Laguna Beach’s Sandpiper Lounge receives pick-me-up from fundraiser
The Sandpiper Lounge in Laguna Beach has seen generations of people walk through its doors.
It was established in 1942, and the bar has been owned and operated by Chuck Harrell and his family for more than 50 years.
Started as a fine dining restaurant created by Harrell’s uncle, Tom, the Sandpiper went through a change of ownership multiple times until it was bought by Harrell, his mother, Jeana, and his brother, Chip, on Dec. 6, 1969.
The Harrell brothers had just returned from service in the Army, and many decades since were spent reconnecting with the town through the serving of drinks and providing a place for people to dance the night away.
“For the last 25 or 30 years, we’ve been doing live music seven nights a week, 365 days a year,” Harrell said. “Our 50th anniversary was Dec. 6, 2019, and we had been closed five days in that 50 years. Since this March that the pandemic hit, we’ve been open 12 days.”
The Sandpiper had to close because of safety protocols put in place to mitigate the spread of the coronavirus. Bars that do not serve food have been prevented from reopening for an extended period.
A group called Locals for Laguna Beach ran a fundraiser to aid the Sandpiper as it fights to hang on during the shutdown.
On Tuesday night, a sold-out event with a live musical performance by World Anthem Band, featuring Jah Mex, was held in the parking lot of Mozambique, helping raise money for the embattled bar. The proceeds from admission, 25% of drink sales that night, and those from a custom T-shirt sale went to benefit the Sandpiper. The event had more than 200 attendees.
Chuck Harrell, 74, hopes to never give it up, often giving those who ask about a possible retirement the same response.
“I go, ‘No, no, no. I’m dying here,’” Harrell said. “This is my bar. I love this bar. My kids love it.”
Harrell has been assisted by his wife, Jeannie, and their two sons, Grant and Spencer, in running the bar. Like Harrell, they love it for the countless relationships that have come from being a popular spot in a small town.
“More often than not, it just feels like home to a lot of people, and so a lot of stories have been made there,” Jeannie Harrell said. “A lot of stories have come out. I just love the fact that it’s multigenerational.”
Although the owners describe the bar as nothing fancy, it offered options for those who did not want to get out on the dance floor. Games such as darts and foosball were available, and live musical acts had become a staple of the Sandpiper.
Jason Garza, 40, who co-founded Locals for Laguna Beach with his fiancée Ashley Moseley, said that $10,000 has been raised to help out the local bar, located at Coast Highway and Brooks Street.
Garza said that nearly 1,000 shirts have been sold. The shirt took the bar’s recognizable door, which is covered in stickers brought in by customers throughout the years, and included the words, “Keep It Dirty,” a nod to the bar’s nickname, “The Dirty Bird.”
“They know that it’s a limited, historical shirt of an iconic place, and at that, something that only locals and regulars would even recognize,” Garza said. “They feel like they’re in the inner circle and knowing that the proceeds go to saving that establishment, it was never even an issue [to sell shirts].”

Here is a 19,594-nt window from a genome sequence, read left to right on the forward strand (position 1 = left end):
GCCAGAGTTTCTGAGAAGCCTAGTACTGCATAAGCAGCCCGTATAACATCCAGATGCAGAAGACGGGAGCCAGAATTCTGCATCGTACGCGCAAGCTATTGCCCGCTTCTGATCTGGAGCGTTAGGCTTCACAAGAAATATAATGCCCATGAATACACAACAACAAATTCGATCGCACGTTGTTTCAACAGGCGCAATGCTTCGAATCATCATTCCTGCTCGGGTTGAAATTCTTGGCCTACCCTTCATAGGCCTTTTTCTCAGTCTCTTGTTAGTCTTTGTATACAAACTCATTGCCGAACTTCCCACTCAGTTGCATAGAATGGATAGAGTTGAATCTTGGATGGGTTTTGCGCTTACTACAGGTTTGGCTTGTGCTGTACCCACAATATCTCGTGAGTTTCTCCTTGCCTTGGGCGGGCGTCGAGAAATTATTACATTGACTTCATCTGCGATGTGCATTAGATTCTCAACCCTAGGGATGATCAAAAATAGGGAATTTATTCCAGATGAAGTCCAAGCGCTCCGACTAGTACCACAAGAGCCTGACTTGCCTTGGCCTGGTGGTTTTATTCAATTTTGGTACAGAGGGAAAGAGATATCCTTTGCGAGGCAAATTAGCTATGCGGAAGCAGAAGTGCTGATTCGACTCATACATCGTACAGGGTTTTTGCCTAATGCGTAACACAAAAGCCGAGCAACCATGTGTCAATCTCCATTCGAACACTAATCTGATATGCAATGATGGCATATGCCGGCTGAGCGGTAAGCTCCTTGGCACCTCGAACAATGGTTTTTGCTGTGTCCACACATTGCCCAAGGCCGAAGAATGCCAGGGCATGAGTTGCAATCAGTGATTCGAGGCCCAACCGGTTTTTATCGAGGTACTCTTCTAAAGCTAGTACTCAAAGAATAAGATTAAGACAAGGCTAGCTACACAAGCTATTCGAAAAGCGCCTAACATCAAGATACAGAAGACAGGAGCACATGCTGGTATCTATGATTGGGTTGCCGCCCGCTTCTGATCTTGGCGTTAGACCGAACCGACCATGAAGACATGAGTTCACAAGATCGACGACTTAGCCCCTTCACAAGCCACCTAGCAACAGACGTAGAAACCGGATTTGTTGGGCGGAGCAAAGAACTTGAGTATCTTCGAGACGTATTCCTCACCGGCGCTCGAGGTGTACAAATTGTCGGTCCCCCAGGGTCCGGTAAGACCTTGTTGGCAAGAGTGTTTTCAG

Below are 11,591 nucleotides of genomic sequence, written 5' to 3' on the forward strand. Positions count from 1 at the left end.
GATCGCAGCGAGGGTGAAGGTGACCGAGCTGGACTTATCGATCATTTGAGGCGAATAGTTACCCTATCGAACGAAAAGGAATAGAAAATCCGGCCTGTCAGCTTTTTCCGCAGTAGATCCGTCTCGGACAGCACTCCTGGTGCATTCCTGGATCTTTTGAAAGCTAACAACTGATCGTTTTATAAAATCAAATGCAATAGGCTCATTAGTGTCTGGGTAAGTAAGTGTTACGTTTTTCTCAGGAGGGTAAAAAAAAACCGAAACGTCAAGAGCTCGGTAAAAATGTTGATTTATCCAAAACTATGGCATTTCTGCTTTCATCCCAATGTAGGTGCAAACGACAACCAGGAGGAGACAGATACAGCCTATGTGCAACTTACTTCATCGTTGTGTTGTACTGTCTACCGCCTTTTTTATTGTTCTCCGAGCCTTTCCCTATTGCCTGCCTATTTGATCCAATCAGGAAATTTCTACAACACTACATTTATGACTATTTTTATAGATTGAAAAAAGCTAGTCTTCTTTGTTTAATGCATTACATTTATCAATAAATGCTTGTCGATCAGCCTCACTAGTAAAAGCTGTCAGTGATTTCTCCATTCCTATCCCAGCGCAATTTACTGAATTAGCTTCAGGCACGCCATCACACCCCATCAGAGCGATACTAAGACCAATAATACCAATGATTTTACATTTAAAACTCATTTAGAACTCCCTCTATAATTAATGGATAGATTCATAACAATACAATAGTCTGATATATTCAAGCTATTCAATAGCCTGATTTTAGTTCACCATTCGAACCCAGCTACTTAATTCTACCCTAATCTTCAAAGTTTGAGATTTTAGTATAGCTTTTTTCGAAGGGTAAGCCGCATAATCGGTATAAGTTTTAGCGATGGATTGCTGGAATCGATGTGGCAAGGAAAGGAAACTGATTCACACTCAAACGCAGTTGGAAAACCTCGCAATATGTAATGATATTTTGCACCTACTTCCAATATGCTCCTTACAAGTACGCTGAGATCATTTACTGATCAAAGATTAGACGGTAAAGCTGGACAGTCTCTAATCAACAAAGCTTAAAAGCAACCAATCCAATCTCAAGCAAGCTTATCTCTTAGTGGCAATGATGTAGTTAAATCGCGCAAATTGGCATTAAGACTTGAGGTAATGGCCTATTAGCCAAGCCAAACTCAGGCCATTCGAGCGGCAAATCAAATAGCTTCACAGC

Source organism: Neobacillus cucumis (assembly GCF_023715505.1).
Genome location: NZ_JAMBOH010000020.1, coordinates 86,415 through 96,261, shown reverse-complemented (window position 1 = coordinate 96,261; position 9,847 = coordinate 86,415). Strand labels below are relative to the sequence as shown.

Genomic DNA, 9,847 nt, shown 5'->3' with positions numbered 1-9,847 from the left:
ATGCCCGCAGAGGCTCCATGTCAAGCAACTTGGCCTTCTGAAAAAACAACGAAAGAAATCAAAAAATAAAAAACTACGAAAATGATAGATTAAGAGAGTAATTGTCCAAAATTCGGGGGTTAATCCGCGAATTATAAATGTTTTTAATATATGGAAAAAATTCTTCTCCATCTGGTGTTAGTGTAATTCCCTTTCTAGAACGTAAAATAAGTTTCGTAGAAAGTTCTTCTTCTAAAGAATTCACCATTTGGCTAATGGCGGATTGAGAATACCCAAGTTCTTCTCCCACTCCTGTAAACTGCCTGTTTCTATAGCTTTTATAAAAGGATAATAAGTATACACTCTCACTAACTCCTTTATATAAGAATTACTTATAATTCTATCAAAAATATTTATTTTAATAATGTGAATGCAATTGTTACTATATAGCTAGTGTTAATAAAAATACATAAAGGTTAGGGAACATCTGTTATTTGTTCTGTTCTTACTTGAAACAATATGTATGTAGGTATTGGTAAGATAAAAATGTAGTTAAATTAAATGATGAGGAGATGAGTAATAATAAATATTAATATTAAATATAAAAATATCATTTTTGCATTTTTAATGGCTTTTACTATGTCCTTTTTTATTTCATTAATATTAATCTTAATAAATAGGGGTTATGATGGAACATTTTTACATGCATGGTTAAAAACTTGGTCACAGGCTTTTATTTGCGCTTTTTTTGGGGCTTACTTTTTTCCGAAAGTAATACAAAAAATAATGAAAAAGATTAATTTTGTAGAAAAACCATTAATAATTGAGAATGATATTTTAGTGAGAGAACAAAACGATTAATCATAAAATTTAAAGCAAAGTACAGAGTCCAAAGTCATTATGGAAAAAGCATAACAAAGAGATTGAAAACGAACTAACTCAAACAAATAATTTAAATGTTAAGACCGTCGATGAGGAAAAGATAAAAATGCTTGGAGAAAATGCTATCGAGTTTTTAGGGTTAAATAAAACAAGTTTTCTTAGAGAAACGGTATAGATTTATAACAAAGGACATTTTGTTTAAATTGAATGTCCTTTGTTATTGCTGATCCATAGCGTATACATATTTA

Laguna Beach-based Soul Project printed the shirts, and 4Societee co-designed the shirt with Locals for Laguna Beach.
While her husband joked that he would have to “beg, borrow and steal” to make the Sandpiper a food-serving bar, Jeannie said that the family has no plans to pack it in.
“We’re going to hang in until the bitter end because I just can’t see that we can’t get beyond this and we get back to where we as human creatures can gather again and dance and laugh and have fun,” she said.
Orange County has continued to see a spike in coronavirus cases with the coming of the holidays. The health care agency did not provide an update on Thanksgiving Day, but data released on Friday reported 18 new deaths due to COVID-19, the disease caused by the virus.
Since the start of the pandemic, Orange County has suffered 1,577 virus-related deaths. There were also 1,943 new cases reported Friday, taking the total number of cases countywide to 75,095.
There were 506 people in the county hospitalized because of the virus, with 139 of those patients being treated in intensive care units.
Additionally, the agency reported 40,934 more tests for the virus, bringing the cumulative tests administered to 1,426,129. An estimated 59,080 people in the county have recovered from having the virus.
Here are the latest cumulative coronavirus case counts and COVID-19 deaths for select cities in Orange County:
- Santa Ana: 14,421 cases; 331 deaths
- Anaheim: 12,662 cases; 344 deaths
- Huntington Beach: 3,255 cases; 89 deaths
- Costa Mesa: 2,532 cases; 45 deaths
- Irvine: 2,595 cases; 14 deaths
- Newport Beach: 1,452 cases; 26 deaths
- Fountain Valley: 803 cases; 21 deaths
- Laguna Beach: 316 cases; fewer than five deaths
Here are the case counts by age group, followed by deaths:
- 0 to 17: 6,103 cases; one death
- 18 to 24: 11,032 cases; four deaths
- 25 to 34: 15,978 cases; 21 deaths
- 35 to 44: 11,970 cases; 40 deaths
- 45 to 54: 12,135 cases; 120 deaths
- 55 to 64: 9,018 cases; 219 deaths
- 65 to 74: 4,593 cases; 309 deaths
- 75 to 84: 2,396 cases; 343 deaths
- 85 and older: 1,814 cases; 520 deaths
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